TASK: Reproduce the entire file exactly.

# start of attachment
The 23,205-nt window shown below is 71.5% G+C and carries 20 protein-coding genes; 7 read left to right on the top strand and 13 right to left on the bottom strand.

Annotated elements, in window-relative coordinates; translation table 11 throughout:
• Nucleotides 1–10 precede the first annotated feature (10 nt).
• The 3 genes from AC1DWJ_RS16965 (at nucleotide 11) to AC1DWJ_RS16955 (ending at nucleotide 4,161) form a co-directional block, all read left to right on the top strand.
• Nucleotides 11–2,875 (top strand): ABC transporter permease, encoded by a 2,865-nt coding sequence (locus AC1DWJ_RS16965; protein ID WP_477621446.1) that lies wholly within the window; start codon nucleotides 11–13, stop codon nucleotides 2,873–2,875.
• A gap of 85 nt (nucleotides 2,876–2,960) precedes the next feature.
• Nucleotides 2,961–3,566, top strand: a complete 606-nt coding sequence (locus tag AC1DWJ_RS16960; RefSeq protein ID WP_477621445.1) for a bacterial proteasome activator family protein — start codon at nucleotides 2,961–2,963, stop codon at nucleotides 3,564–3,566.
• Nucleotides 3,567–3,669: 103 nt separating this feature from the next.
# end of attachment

The 23,205-nt window shown below is 71.5% G+C and carries 20 protein-coding genes; 7 read left to right on the top strand and 13 right to left on the bottom strand.

Annotated elements, in window-relative coordinates; translation table 11 throughout:
• Nucleotides 1–10 precede the first annotated feature (10 nt).
• The 3 genes from AC1DWJ_RS16965 (at nucleotide 11) to AC1DWJ_RS16955 (ending at nucleotide 4,161) form a co-directional block, all read left to right on the top strand.
• Nucleotides 11–2,875 (top strand): ABC transporter permease, encoded by a 2,865-nt coding sequence (locus AC1DWJ_RS16965; protein ID WP_477621446.1) that lies wholly within the window; start codon nucleotides 11–13, stop codon nucleotides 2,873–2,875.
• A gap of 85 nt (nucleotides 2,876–2,960) precedes the next feature.
• Nucleotides 2,961–3,566, top strand: a complete 606-nt coding sequence (locus tag AC1DWJ_RS16960; RefSeq protein ID WP_477621445.1) for a bacterial proteasome activator family protein — start codon at nucleotides 2,961–2,963, stop codon at nucleotides 3,564–3,566.
• Nucleotides 3,567–3,669: 103 nt separating this feature from the next.